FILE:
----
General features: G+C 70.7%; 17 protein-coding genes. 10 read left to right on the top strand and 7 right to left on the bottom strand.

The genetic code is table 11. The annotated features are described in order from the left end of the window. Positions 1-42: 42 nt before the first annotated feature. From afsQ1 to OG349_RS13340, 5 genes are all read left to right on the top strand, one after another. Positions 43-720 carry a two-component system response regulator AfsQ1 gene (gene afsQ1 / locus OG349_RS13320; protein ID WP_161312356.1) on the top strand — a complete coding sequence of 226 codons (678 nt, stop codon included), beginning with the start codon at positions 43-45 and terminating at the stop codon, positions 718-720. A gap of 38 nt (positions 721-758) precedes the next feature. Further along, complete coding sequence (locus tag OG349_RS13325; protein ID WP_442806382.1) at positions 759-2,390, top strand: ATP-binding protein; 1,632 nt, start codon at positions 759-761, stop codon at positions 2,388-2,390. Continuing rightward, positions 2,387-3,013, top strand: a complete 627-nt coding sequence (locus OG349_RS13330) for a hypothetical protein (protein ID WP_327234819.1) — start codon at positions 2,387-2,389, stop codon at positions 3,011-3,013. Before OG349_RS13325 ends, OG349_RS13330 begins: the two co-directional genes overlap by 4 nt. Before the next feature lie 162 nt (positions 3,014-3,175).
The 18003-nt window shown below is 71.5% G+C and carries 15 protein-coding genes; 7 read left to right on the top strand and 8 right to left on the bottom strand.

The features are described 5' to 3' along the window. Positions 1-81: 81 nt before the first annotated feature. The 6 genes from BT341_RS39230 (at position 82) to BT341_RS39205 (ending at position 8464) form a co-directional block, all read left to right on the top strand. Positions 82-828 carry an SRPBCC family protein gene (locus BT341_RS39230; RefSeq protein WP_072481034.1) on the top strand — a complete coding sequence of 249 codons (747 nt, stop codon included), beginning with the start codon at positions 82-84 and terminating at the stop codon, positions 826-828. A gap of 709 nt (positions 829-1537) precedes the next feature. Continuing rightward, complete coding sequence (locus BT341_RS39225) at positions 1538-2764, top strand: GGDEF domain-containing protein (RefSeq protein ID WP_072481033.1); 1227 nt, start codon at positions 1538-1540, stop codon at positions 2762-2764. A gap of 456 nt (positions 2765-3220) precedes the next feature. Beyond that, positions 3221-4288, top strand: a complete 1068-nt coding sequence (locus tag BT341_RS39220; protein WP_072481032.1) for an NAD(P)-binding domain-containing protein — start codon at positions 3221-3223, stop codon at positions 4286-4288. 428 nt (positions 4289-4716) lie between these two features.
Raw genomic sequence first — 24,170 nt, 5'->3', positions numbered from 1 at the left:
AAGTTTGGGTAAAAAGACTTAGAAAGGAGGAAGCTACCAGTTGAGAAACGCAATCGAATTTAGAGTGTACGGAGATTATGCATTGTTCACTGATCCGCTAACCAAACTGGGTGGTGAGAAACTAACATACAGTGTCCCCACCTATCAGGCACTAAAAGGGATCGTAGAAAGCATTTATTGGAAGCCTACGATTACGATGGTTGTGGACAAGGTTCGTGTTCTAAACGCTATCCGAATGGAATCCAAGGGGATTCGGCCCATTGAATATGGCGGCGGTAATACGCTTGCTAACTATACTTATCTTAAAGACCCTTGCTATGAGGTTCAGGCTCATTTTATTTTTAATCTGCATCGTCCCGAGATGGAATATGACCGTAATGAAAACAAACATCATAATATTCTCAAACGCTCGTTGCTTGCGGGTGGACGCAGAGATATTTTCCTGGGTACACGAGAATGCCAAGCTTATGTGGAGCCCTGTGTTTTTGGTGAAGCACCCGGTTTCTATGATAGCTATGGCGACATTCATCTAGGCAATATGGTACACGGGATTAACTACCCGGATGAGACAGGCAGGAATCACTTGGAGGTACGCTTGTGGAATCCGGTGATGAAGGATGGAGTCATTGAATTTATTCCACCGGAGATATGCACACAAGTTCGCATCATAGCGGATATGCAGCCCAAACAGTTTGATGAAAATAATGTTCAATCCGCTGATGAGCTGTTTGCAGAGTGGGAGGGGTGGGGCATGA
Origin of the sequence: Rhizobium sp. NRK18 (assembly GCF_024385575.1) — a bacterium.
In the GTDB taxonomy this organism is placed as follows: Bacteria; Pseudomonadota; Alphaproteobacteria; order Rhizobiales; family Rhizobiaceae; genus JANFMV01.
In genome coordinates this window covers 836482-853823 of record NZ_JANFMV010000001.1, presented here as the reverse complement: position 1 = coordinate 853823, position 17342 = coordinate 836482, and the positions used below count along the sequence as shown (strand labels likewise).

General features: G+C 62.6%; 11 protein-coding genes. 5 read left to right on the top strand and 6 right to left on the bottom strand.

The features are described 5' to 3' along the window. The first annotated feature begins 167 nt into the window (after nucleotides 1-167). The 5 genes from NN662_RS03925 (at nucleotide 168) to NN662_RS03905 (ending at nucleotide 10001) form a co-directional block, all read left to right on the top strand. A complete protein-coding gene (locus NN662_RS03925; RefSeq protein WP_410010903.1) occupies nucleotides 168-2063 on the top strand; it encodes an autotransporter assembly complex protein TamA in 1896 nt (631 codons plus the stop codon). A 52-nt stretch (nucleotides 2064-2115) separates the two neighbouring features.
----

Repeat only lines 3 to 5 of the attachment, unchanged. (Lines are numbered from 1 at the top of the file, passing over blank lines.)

The 18003-nt window shown below is 71.5% G+C and carries 15 protein-coding genes; 7 read left to right on the top strand and 8 right to left on the bottom strand.

The features are described 5' to 3' along the window. Positions 1-81: 81 nt before the first annotated feature. The 6 genes from BT341_RS39230 (at position 82) to BT341_RS39205 (ending at position 8464) form a co-directional block, all read left to right on the top strand. Positions 82-828 carry an SRPBCC family protein gene (locus BT341_RS39230; RefSeq protein WP_072481034.1) on the top strand — a complete coding sequence of 249 codons (747 nt, stop codon included), beginning with the start codon at positions 82-84 and terminating at the stop codon, positions 826-828. A gap of 709 nt (positions 829-1537) precedes the next feature. Continuing rightward, complete coding sequence (locus BT341_RS39225) at positions 1538-2764, top strand: GGDEF domain-containing protein (RefSeq protein ID WP_072481033.1); 1227 nt, start codon at positions 1538-1540, stop codon at positions 2762-2764. A gap of 456 nt (positions 2765-3220) precedes the next feature. Beyond that, positions 3221-4288, top strand: a complete 1068-nt coding sequence (locus tag BT341_RS39220; protein WP_072481032.1) for an NAD(P)-binding domain-containing protein — start codon at positions 3221-3223, stop codon at positions 4286-4288. 428 nt (positions 4289-4716) lie between these two features.
Raw genomic sequence first — 24,170 nt, 5'->3', positions numbered from 1 at the left: